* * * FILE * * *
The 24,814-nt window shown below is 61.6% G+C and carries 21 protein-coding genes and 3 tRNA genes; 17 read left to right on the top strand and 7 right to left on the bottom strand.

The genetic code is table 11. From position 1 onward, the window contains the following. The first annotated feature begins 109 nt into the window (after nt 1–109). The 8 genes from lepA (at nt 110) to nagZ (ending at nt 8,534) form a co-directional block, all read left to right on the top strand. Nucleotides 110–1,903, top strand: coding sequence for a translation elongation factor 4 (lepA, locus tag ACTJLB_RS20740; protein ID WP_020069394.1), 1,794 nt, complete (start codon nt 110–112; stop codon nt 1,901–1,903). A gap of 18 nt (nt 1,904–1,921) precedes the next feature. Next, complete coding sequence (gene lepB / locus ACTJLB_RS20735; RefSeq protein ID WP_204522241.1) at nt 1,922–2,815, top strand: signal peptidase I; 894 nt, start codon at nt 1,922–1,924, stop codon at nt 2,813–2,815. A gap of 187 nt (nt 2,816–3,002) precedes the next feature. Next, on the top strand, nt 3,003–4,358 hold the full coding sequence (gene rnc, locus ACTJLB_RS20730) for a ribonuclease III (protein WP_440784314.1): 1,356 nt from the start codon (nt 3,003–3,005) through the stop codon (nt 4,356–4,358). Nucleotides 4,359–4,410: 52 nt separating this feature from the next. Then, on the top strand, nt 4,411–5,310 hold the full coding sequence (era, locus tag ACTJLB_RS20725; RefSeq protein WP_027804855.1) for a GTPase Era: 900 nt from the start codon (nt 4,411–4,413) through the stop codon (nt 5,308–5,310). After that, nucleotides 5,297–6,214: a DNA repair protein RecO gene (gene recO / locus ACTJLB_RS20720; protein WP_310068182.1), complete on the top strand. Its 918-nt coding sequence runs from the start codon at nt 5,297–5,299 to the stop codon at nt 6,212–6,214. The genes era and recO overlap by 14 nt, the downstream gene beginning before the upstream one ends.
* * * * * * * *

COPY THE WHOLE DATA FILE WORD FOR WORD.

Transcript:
The 24,814-nt window shown below is 61.6% G+C and carries 21 protein-coding genes and 3 tRNA genes; 17 read left to right on the top strand and 7 right to left on the bottom strand.

The genetic code is table 11. From position 1 onward, the window contains the following. The first annotated feature begins 109 nt into the window (after nt 1–109). The 8 genes from lepA (at nt 110) to nagZ (ending at nt 8,534) form a co-directional block, all read left to right on the top strand. Nucleotides 110–1,903, top strand: coding sequence for a translation elongation factor 4 (lepA, locus tag ACTJLB_RS20740; protein ID WP_020069394.1), 1,794 nt, complete (start codon nt 110–112; stop codon nt 1,901–1,903). A gap of 18 nt (nt 1,904–1,921) precedes the next feature. Next, complete coding sequence (gene lepB / locus ACTJLB_RS20735; RefSeq protein ID WP_204522241.1) at nt 1,922–2,815, top strand: signal peptidase I; 894 nt, start codon at nt 1,922–1,924, stop codon at nt 2,813–2,815. A gap of 187 nt (nt 2,816–3,002) precedes the next feature. Next, on the top strand, nt 3,003–4,358 hold the full coding sequence (gene rnc, locus ACTJLB_RS20730) for a ribonuclease III (protein WP_440784314.1): 1,356 nt from the start codon (nt 3,003–3,005) through the stop codon (nt 4,356–4,358). Nucleotides 4,359–4,410: 52 nt separating this feature from the next. Then, on the top strand, nt 4,411–5,310 hold the full coding sequence (era, locus tag ACTJLB_RS20725; RefSeq protein WP_027804855.1) for a GTPase Era: 900 nt from the start codon (nt 4,411–4,413) through the stop codon (nt 5,308–5,310). After that, nucleotides 5,297–6,214: a DNA repair protein RecO gene (gene recO / locus ACTJLB_RS20720; protein WP_310068182.1), complete on the top strand. Its 918-nt coding sequence runs from the start codon at nt 5,297–5,299 to the stop codon at nt 6,212–6,214. The genes era and recO overlap by 14 nt, the downstream gene beginning before the upstream one ends.